Of course, we wish the new manager of Manchester United all the best as he faces a whole host of challenges that come with filling Fergie's football boots. But we also wish all of our future leaders the best of luck....perhaps rather than waiting 27 years to step into someone else's shoes, you will create your own opportunities to take the lead!
Twinning is winning
by Paul Thwaite on April 29, 2013 09:16
Twinning is winning
When the twinning of JCI Mayo and JCI Sheffield was established I didn't think it would mean much! You hear about towns and cities being twinned but after that nothing really happens so why would chamber twinning be any different? I'm so happy to be able to say that because of the members of both chambers we have turned this twinning into a positive, solid and co-operative experience that I believe will last for many years.
As a new chamber, JCI Mayo has gained great knowledge and confidence by its twinning with JCI Sheffield. We have established many friendships that I know will last even beyond our JCI years.
We are very fortunate to be able to easily travel between the two branches which further deepens the bond between our members; even though we have monthly Skype calls there's nothing like meeting up and chatting face to face.
We have already arranged annual trips between the branches. The first twinning trip was St Patrick's weekend when members of JCI Sheffield came to Mayo. Over the weekend we carried out a number of teambuilding exercises, including pizza-making, took advantage of our county's beautiful beaches, walks and castles with a sightseeing tour and even took part in the Westport St Patricks Day Parade with our homemade banner.
JCI Mayo were privileged to host some JCI international training sessions, Impact and Achieve, at our recent twinning weekend. By having members from a different branch/city/country there I feel we benefited even more in our training as we were able to share project ideas and experiences with each other which as a closed branch we would not achieve.
JCI is an international organisation, but sometimes the international events can be daunting or hard to reach. Twinning with JCI Sheffield offers a more accessible side to being international and provides more realistic development opportunities for all members empowering them to make positive change.
It's easy to say you're proud of something, but thinking of reasons why can sometimes be difficult. Not when it comes to twinning with JCI Sheffield - a well established branch with years of experience and expertise. They have helped JCI Mayo, a newly affiliated branch, understand the reason why JCI is such an amazing organisation to be a member of. Their passion for JCI has ignited a passion in Mayo to develop and grow into a branch as long-lasting as Sheffield's.
I love the fact that friendships have developed between the members, and on our recent twinning weekend it was apparent that the bond would last and develop over the months and indeed years to come.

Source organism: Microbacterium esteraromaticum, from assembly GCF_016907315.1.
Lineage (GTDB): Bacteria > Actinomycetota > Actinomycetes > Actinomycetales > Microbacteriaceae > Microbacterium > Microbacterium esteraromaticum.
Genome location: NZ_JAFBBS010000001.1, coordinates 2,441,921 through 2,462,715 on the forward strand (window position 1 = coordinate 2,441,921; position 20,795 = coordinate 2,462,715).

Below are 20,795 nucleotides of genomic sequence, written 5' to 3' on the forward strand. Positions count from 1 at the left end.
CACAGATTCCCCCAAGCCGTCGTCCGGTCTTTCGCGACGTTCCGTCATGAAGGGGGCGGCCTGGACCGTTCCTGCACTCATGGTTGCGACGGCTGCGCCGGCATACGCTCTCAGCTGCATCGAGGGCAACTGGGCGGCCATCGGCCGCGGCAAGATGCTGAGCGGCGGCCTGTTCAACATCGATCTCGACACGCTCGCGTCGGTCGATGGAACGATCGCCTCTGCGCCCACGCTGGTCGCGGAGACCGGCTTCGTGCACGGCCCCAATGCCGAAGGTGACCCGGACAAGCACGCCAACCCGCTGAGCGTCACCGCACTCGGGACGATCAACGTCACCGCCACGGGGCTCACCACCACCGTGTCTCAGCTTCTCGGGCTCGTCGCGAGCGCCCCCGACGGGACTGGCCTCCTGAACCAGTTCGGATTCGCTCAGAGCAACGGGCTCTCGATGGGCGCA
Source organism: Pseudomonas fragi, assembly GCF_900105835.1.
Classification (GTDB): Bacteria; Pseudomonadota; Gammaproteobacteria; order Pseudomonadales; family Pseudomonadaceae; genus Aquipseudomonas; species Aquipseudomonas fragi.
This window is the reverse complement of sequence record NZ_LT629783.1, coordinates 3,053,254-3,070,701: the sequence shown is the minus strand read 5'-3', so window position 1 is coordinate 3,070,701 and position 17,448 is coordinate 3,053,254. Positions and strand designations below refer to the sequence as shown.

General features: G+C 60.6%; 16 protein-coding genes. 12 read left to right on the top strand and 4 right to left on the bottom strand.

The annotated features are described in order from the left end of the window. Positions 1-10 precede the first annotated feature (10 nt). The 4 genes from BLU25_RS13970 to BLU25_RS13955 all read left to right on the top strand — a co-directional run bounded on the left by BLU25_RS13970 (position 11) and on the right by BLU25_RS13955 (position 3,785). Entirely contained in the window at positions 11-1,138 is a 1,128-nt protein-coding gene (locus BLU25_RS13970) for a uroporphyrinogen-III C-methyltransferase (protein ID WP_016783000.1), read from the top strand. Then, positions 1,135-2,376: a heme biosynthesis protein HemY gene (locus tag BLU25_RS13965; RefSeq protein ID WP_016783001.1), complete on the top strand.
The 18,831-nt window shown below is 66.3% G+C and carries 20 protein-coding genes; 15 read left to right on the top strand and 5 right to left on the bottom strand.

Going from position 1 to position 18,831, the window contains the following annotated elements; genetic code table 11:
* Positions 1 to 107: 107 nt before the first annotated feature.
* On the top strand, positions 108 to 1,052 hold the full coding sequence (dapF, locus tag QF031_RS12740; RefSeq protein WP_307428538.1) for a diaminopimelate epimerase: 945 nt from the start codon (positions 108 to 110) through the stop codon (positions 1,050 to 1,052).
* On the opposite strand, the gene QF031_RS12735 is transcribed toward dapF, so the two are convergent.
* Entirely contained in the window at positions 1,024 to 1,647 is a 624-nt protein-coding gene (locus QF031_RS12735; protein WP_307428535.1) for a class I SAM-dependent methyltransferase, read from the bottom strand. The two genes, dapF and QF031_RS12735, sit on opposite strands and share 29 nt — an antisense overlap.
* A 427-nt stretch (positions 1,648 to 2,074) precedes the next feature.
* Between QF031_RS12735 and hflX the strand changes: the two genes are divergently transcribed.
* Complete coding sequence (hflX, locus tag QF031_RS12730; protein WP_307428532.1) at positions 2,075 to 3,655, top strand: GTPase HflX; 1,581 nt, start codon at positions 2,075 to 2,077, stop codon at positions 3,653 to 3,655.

Deborah Mc Andrew
2013 JCI Mayo president
Ilona Alcock, JCI Sheffield Deputy President said: "The international aspect of JCI is hugely important but often seems inaccessible to many. By twinning with a relatively nearby Chamber (just an hour's flight away) and setting up regular Skype calls, it has become a regular feature for members of both Chambers. The recent twinning weekend gave us the opportunity to undertake two fantastic JCI courses (Achieve and Impact) together, and to share knowledge and best practice. In short, the twinning provides real development opportunities and is constantly empowering us to create positive change!"
Vicky Bulman, JCI Sheffield International Director explained: "The trip has been invaluable, giving us time to develop relationships between the two chambers and individual members. Our motto is "Twinning is winning" and this visit has confirmed the importance of building international bonds. I can't wait for the next instalment, when they visit us in Sheffield in July!"
Help JCI UK Eliminate Malaria Today!
by Soraya Bowen on April 25, 2013 07:25
Malaria kills up to 655,000 people every year, 90% of those are in 3rd world counties. What most people don't know is that the other 10% are spread out around the world and you can even find some of those come from right here in the Uk. Living in the UK we are lucky, we have the knowledge, Doctors and medication to fight malaria, but does everyone know what to look for?
Everyone gets itchy annoying bits on holiday that just won't go away when they get home and in January 2009 I was no different. After coming back from the Dominican Republic a tiny mosquito bit on my ankle would just not go away. After being ill on holiday and getting worse after I got home malaria was the last thing on my mind when I went to the doctors as I had taken every the recommended tables for that area and followed the instructions to the letter! Three weeks later, barely eating and after only getting worse with two trips to the emergency out of hours doctors at Barnsley General Hospital. The doctors were left with no option but to admit me.